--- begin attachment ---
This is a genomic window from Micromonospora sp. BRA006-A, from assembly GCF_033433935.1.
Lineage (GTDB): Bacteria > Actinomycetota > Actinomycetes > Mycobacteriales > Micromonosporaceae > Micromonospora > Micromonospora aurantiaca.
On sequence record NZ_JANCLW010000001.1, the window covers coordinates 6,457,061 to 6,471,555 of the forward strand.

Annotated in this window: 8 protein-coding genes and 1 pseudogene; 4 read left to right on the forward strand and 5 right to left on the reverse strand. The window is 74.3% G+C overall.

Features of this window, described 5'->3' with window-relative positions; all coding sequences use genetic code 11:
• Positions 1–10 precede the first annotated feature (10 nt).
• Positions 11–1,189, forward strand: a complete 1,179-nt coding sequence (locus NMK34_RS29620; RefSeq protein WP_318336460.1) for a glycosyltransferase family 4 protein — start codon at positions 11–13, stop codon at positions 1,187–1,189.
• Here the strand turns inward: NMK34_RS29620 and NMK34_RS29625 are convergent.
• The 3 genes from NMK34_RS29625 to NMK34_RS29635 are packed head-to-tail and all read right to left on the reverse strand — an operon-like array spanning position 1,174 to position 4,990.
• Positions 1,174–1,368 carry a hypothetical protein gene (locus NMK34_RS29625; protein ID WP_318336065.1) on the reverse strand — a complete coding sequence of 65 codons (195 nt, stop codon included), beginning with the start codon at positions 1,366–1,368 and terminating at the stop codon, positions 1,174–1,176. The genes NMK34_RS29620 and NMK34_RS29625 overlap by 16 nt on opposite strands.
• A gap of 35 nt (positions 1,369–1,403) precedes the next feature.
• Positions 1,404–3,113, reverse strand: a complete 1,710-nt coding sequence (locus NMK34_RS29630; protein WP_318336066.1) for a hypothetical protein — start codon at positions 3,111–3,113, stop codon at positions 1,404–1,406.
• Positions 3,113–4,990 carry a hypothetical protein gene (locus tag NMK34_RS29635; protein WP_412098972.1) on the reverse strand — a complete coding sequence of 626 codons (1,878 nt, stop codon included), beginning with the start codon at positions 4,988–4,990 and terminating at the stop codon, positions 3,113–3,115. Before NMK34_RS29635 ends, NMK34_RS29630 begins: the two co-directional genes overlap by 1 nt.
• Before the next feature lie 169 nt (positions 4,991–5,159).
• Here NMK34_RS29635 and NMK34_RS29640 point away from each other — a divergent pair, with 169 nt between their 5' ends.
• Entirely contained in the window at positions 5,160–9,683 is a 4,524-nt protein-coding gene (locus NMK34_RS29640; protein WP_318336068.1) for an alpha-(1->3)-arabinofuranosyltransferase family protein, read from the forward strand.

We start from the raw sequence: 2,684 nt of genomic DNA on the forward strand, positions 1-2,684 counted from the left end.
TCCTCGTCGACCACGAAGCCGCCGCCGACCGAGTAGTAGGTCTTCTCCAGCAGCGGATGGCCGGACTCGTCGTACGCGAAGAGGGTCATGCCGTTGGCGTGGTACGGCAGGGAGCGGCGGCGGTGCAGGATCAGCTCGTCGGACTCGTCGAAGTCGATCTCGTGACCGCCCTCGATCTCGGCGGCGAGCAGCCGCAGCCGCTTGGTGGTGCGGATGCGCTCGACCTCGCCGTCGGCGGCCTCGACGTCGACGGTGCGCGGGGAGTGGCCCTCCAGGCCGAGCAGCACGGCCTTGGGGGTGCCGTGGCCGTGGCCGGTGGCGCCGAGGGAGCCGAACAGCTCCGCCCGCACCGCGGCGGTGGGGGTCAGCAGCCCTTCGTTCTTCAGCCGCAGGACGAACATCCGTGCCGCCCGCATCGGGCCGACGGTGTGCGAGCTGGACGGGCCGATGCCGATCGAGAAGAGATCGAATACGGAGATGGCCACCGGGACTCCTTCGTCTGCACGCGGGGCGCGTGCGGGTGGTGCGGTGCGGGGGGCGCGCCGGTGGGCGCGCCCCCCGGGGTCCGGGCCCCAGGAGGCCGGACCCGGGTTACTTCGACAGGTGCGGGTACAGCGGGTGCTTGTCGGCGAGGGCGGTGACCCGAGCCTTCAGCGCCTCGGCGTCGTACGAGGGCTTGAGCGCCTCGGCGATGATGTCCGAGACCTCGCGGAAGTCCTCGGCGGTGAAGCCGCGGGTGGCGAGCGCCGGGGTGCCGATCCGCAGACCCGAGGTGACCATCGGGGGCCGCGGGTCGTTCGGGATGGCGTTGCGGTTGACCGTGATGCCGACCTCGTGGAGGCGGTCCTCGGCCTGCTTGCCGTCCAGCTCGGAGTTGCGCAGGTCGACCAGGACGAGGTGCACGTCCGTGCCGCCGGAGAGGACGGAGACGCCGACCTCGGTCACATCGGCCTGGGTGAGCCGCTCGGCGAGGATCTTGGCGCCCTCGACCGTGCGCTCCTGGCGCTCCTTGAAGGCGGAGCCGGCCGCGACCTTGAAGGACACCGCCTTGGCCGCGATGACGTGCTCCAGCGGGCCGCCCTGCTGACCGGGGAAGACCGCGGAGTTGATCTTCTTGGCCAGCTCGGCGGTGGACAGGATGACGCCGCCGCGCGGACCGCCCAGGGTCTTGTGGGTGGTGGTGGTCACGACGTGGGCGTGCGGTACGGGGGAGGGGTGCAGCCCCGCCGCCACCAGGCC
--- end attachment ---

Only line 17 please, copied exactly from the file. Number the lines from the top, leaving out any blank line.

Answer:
We start from the raw sequence: 2,684 nt of genomic DNA on the forward strand, positions 1-2,684 counted from the left end.